The most common initial symptoms of CVST are headache, visual changes, and/or seizure. A headache that continues to escalate for days to weeks, especially in a patient taking birth control pills, who is pregnant, or who has a history of abnormal clotting should undergo MRI of the brain. Standard MRIs are sensitive enough to detect most CVST, but if there is any question an MR-venogram or a CT-venogram of the head should be performed. If CVST is identified, the treatment is an anticlotting medication. Warfarin is the most common medication used for this, although rivaroxaban (Xarelto), apixaban (Eliquis), and dabigatran (Pradaxa) have been used more recently as off-label agents. In pregnant patients, enoxaparin (Lovenox) is typically used because it is thought to be safe (pregnancy Category B). Warfarin is known to cause birth defects (pregnancy Category X), and the effects of the other oral agents on fetal development is unknown at this time. Warfarin can be used safely in breastfeeding mothers once the baby is delivered.
In my experience, patients with CVST do very well clinically once started on an anticlotting therapy, especially if the clot is identified early. Secretary Clinton’s treating physician claimed in this news article that she had a clot in the transverse sinus. The nice thing about transverse sinuses is that there are two of them, and when one is blocked due to the presence of clot, blood is usually still able to drain from the brain. Her physician also noted that she had a deep venous thrombosis (DVT) in the 1990s, suggesting she might be at risk for clots. If people are at particular risk for clot formation, being dehydrated does not help (Clinton was reported to have influenza during that time), as the blood becomes more concentrated. While he described the condition as “potentially life-threatening,” in the dozens of transverse sinus thromboses I have treated, none of these patients have died, and the recovery is very favorable. Even patients with very large superior sagittal sinus thromboses do very well typically if recognized early and started on therapy.
When making a determination about whether a patient has had a stroke if an artery is blocked, we require that some degree of damage has occurred in the brain before calling it a stroke. If there is no damage and the patient has no lingering symptoms in this scenario, then the diagnosis of a TIA, or transient ischemic attack, is made. In the case of CVST, if diagnosed and treated early and lacking any evidence of damage to the brain, it probably should not be labeled as a stroke either. While it may be convenient to throw all CVST cases in the “stroke” bucket, many of these patients will not sustain permanent brain injury, and will go on to lead productive lives without lingering evidence that such an event ever occurred. So did Secretary Clinton have a stroke? I stand by my answer of – not exactly.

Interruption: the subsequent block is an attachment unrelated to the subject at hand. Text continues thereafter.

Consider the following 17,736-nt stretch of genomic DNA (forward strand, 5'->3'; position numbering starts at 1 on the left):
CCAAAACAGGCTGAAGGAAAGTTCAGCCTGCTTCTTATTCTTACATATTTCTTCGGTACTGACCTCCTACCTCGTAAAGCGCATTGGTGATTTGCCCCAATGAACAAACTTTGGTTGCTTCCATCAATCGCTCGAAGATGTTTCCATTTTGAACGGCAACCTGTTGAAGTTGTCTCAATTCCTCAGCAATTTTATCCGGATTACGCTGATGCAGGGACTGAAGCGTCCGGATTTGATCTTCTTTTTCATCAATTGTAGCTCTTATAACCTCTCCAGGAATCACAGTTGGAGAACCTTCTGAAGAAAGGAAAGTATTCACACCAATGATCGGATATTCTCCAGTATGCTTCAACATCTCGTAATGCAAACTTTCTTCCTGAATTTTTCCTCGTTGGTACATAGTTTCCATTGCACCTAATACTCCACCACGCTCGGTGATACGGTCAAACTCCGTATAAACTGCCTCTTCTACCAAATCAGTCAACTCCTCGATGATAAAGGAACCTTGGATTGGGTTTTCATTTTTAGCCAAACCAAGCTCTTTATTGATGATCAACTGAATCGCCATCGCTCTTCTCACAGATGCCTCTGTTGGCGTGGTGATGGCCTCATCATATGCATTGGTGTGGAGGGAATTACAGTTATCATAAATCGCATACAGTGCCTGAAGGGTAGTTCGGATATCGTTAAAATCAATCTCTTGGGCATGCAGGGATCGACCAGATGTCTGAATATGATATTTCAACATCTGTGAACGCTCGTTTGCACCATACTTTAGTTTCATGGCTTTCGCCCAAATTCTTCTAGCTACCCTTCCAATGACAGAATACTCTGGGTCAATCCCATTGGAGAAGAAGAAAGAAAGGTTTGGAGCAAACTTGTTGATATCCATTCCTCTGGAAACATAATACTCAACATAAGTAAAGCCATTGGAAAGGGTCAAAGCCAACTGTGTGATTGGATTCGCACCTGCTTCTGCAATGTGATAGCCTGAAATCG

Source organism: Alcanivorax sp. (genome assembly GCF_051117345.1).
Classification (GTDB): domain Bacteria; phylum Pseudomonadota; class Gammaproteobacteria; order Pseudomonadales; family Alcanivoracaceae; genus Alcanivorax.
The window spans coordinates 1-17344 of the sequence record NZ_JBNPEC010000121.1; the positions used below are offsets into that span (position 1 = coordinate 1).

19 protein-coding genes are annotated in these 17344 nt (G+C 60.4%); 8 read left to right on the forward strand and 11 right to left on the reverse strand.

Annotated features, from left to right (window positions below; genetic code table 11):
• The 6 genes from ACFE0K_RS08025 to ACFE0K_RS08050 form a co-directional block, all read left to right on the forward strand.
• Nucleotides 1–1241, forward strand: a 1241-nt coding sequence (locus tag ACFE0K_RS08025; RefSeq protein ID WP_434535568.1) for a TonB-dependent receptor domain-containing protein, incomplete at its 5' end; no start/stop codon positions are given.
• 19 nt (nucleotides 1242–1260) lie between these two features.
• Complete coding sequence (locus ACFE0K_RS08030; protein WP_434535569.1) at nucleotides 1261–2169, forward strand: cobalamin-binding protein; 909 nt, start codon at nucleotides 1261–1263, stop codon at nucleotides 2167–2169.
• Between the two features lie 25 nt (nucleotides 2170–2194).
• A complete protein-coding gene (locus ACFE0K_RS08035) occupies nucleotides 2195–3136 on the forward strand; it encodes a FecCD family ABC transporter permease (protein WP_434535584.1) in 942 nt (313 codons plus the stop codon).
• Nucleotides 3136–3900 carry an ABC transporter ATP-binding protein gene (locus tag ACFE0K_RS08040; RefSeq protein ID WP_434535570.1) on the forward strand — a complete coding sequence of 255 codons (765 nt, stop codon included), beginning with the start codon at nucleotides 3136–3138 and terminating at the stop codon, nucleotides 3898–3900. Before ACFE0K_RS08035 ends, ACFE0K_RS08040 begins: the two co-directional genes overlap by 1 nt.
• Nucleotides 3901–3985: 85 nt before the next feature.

Would I expect something like this in Secretary Clinton’s medical history to prevent her from carrying out the duties of the presidency if she is elected in November? No more than migraines would have stood in Michele Bachmann’s way in 2012, or than atrial fibrillation would have prevented Bill Bradley from performing presidential tasks. By the time adults reach their 50s or 60s, it is almost an inevitability that a health condition of some sort will be present. If we want candidates for president in near-perfect health, we could change our laws and elect a very young person as our commander-in-chief, but then we lose the presence of life experience.